Best real estate designations CCIM

Best for Professionals with Extensive Commercial Real Estate Experience

The Certified Commercial Investment Member (CCIM) designation recognizes leading experts in commercial investment real estate. It’s arguably the most prestigious of all commercial real estate designations. It indicates that the designee has completed coursework in financial and market analysis — backed by thorough experience in the commercial real estate space.

The designation isn’t specific to one type of commercial real estate professional. Anyone from brokers to appraisers to real estate attorneys to bankers can pursue it.

That said, anyone who receives the designation needs to have extremely extensive commercial real estate experience — so CCIM members tend to work at the executive level.

How to Earn It

  • Complete the CCIM Educational Curriculum, including:
    • An ethics course
    • Negotiation training
    • Elective courses from the Ward Center for Real Estate Studies
  • Submit a portfolio of qualifying experience to demonstrate experience in commercial real estate — covering activities, transactions, projects, or work products. Transactional portfolios that meet the minimum volume requirements could include:
    • Three or more qualifying activities totaling $30 million or more
    • Exactly ten qualifying activities totaling $10 million or more
    • Twenty qualifying activities with no dollar volume requirement
  • Pass a day-long comprehensive exam, preceded by a two-day course concepts review

4. Accredited Land Consultant (ALC)

Best real estate designations

Best for Seasoned Land Sales Professionals, Willing to Commit to an Extremely Rigorous Process

The Accredited Land Consultant (ALC) is the only land-specific designation recognized by the National Association of Realtors and is among the most prestigious available in the field of land sales. These kinds of consultants have extensive experience in selling agricultural land, timberland, ranches, recreational properties, or vacant land for development.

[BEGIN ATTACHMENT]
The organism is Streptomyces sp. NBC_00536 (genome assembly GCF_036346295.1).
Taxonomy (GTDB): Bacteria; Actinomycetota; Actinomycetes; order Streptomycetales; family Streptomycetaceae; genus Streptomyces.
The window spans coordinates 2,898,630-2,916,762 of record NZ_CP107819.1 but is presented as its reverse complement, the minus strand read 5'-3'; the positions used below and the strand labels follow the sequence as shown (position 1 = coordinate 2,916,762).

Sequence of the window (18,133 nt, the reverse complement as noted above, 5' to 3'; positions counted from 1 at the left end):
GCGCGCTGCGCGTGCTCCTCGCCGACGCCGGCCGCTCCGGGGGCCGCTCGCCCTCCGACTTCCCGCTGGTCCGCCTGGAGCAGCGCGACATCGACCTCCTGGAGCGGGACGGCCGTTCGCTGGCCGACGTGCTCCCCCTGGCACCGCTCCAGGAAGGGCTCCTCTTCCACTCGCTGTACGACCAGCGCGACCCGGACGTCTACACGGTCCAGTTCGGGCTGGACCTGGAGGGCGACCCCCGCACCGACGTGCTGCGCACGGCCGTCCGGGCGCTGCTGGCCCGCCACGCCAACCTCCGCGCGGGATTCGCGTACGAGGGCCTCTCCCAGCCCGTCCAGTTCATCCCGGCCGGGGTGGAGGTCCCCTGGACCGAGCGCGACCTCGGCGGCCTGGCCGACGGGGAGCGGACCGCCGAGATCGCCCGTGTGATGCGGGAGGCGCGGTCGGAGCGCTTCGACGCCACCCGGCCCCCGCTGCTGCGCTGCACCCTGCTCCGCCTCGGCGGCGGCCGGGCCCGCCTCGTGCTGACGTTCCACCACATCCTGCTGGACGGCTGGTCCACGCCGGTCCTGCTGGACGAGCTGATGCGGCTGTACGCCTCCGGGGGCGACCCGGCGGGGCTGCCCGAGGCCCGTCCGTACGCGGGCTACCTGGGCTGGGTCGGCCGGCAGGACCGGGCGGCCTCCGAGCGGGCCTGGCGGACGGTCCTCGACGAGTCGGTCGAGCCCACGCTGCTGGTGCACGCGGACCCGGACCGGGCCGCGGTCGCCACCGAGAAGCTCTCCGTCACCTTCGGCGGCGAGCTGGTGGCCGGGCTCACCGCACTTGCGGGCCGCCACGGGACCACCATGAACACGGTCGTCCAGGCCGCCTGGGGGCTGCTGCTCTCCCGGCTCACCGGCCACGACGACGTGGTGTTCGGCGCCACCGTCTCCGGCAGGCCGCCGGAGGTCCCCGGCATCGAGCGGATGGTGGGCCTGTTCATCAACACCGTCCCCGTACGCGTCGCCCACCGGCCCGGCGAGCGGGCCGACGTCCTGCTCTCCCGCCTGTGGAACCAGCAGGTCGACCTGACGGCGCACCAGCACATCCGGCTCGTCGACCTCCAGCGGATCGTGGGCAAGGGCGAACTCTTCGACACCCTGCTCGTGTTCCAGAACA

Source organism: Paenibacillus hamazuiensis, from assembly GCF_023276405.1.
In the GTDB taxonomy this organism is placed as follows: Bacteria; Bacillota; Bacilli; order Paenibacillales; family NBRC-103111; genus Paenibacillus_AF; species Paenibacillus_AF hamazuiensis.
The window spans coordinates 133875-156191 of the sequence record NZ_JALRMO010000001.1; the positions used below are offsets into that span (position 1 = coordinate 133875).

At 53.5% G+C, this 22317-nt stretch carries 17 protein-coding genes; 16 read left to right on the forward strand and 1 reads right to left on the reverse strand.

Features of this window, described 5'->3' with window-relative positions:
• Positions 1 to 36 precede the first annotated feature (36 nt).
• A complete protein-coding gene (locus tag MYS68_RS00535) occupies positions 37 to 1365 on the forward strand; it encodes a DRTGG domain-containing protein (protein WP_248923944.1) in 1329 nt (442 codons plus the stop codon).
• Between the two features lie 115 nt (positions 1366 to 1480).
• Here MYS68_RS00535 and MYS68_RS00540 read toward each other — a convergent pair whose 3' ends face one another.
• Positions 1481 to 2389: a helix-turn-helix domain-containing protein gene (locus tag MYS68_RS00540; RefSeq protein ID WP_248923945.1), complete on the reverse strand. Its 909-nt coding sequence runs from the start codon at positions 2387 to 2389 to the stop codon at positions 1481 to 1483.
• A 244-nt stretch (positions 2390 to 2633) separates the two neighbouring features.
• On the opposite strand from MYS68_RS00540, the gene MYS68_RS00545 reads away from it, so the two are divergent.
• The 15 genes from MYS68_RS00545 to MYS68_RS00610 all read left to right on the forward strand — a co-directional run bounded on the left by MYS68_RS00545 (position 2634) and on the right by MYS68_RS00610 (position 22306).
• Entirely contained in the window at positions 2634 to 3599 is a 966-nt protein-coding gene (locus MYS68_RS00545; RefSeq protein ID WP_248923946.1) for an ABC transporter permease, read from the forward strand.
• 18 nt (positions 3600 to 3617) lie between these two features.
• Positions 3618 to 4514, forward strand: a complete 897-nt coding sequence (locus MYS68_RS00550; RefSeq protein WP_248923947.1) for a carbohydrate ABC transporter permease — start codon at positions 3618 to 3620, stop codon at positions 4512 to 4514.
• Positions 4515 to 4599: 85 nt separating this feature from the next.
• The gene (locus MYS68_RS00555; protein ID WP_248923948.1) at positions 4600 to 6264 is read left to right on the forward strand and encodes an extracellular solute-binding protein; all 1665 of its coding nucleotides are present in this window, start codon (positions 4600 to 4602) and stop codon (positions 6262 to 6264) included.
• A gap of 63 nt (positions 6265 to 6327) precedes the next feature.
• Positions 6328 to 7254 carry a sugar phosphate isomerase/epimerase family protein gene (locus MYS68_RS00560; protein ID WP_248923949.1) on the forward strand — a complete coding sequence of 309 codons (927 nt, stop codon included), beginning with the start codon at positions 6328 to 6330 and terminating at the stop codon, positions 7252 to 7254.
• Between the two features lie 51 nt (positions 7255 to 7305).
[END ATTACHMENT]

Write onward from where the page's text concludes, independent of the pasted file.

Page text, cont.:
The designation comes with its share of perks. For one, it adds a new degree of legitimacy to your marketing and industry reputation. It also has demonstrable financial benefits — ALCs earn an average of over $100,000 more annually than non-designees in the space.

Becoming an ALC is a particularly rigorous process — with most designees spending multiple years pursuing the designation.

How to Earn It

  • Successfully complete a total of 104 Land University contact hours.
  • Submit a portfolio that substantiates specific levels of volume achieved in land sales or in providing real estate services related to land.
  • Submit a professional resume that demonstrates a minimum of two years of experience in land sales or brokerage or a minimum of three years of comparable real estate experience in auction, appraisal, leasing, development, farm management, consulting, brokerage management, or related services in land.
  • Submit a short essay on why you would like to become an Accredited Land Consultant.
  • Submit at least two letters of recommendation from current Accredited Land Consultants, one of which must be from an ALC within the applicant’s local market.
  • Successfully complete a comprehensive online final ALC Exam that covers the core components of the LANDU curriculum.

5. Certified International Property Specialist

Best real estate designations CIPS

Best for Real Estate Professionals Looking to Globalize Their Business

The Certified International Property Specialist (CIPS) designation is tailored to help real estate professionals assist American property buyers looking to purchase abroad and foreign nationals interested in purchasing property in the United States.

It provides designees with the insight, research, know-how, and resources to globalize their efforts. The CIPS designation also allows its members to connect with a network of over 3,500 fellow designees within 45 countries. Having this distinction lets prospects know you’re among the best and most trusted resources for navigating the global real estate market.

How to Earn It

  • Complete two core courses in local markets and transaction tools.
  • Complete three elective courses.
  • Be a member in good standing of the NAR.
  • Pass an online exam with a score of 80% or better.
  • Submit a CIPS application form.
  • Pay course fees, an application fee, and annual dues.

6. Certified Property Manager

Best real estate designations CPM

Best for Experienced Property Managers Looking to Maximize the Value of Their Properties

Certified Property Managers (CPMs) are experts in real estate management. According to the NAR, 70% of professionals who hold this designation hold the highest management positions in their offices.